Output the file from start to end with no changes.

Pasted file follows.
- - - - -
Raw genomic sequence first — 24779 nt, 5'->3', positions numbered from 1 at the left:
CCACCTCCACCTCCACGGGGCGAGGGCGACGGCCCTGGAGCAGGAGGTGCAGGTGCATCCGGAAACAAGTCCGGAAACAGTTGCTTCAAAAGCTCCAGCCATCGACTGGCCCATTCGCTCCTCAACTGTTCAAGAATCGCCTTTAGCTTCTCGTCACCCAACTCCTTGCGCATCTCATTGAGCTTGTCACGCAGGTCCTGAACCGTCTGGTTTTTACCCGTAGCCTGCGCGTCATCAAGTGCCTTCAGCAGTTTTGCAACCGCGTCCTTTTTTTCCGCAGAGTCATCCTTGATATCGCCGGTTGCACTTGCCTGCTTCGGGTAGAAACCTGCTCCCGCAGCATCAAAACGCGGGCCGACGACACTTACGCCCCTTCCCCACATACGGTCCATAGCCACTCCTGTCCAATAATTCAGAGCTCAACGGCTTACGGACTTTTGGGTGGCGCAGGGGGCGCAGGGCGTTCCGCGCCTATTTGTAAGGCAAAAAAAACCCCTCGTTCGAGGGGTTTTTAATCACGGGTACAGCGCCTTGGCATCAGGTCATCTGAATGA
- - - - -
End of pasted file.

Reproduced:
Raw genomic sequence first — 24779 nt, 5'->3', positions numbered from 1 at the left:
CCACCTCCACCTCCACGGGGCGAGGGCGACGGCCCTGGAGCAGGAGGTGCAGGTGCATCCGGAAACAAGTCCGGAAACAGTTGCTTCAAAAGCTCCAGCCATCGACTGGCCCATTCGCTCCTCAACTGTTCAAGAATCGCCTTTAGCTTCTCGTCACCCAACTCCTTGCGCATCTCATTGAGCTTGTCACGCAGGTCCTGAACCGTCTGGTTTTTACCCGTAGCCTGCGCGTCATCAAGTGCCTTCAGCAGTTTTGCAACCGCGTCCTTTTTTTCCGCAGAGTCATCCTTGATATCGCCGGTTGCACTTGCCTGCTTCGGGTAGAAACCTGCTCCCGCAGCATCAAAACGCGGGCCGACGACACTTACGCCCCTTCCCCACATACGGTCCATAGCCACTCCTGTCCAATAATTCAGAGCTCAACGGCTTACGGACTTTTGGGTGGCGCAGGGGGCGCAGGGCGTTCCGCGCCTATTTGTAAGGCAAAAAAAACCCCTCGTTCGAGGGGTTTTTAATCACGGGTACAGCGCCTTGGCATCAGGTCATCTGAATGA